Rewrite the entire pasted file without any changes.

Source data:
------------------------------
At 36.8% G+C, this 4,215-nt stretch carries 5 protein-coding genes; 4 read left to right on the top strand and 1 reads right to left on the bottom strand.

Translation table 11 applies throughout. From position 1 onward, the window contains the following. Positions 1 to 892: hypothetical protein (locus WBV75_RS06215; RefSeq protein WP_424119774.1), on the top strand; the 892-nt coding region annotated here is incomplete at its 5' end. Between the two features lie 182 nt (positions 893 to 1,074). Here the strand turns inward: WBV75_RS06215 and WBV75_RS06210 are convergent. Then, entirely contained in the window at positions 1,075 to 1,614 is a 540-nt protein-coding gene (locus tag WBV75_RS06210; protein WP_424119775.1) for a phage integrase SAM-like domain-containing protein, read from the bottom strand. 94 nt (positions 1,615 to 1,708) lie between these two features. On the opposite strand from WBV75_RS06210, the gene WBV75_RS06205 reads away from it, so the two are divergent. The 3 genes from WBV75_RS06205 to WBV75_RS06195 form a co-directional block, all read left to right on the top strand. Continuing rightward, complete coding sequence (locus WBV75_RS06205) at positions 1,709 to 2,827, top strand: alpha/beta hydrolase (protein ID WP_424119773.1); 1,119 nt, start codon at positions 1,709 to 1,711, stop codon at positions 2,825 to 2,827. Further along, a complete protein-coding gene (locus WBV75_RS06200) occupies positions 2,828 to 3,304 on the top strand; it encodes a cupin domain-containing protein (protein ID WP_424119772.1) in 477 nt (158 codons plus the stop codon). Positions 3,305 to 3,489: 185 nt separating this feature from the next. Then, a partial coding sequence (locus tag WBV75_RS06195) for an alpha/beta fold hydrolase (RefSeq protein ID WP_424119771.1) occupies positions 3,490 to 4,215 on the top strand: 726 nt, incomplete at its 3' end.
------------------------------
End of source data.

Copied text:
At 36.8% G+C, this 4,215-nt stretch carries 5 protein-coding genes; 4 read left to right on the top strand and 1 reads right to left on the bottom strand.

Translation table 11 applies throughout. From position 1 onward, the window contains the following. Positions 1 to 892: hypothetical protein (locus WBV75_RS06215; RefSeq protein WP_424119774.1), on the top strand; the 892-nt coding region annotated here is incomplete at its 5' end. Between the two features lie 182 nt (positions 893 to 1,074). Here the strand turns inward: WBV75_RS06215 and WBV75_RS06210 are convergent. Then, entirely contained in the window at positions 1,075 to 1,614 is a 540-nt protein-coding gene (locus tag WBV75_RS06210; protein WP_424119775.1) for a phage integrase SAM-like domain-containing protein, read from the bottom strand. 94 nt (positions 1,615 to 1,708) lie between these two features. On the opposite strand from WBV75_RS06210, the gene WBV75_RS06205 reads away from it, so the two are divergent. The 3 genes from WBV75_RS06205 to WBV75_RS06195 form a co-directional block, all read left to right on the top strand. Continuing rightward, complete coding sequence (locus WBV75_RS06205) at positions 1,709 to 2,827, top strand: alpha/beta hydrolase (protein ID WP_424119773.1); 1,119 nt, start codon at positions 1,709 to 1,711, stop codon at positions 2,825 to 2,827. Further along, a complete protein-coding gene (locus WBV75_RS06200) occupies positions 2,828 to 3,304 on the top strand; it encodes a cupin domain-containing protein (protein ID WP_424119772.1) in 477 nt (158 codons plus the stop codon). Positions 3,305 to 3,489: 185 nt separating this feature from the next. Then, a partial coding sequence (locus tag WBV75_RS06195) for an alpha/beta fold hydrolase (RefSeq protein ID WP_424119771.1) occupies positions 3,490 to 4,215 on the top strand: 726 nt, incomplete at its 3' end.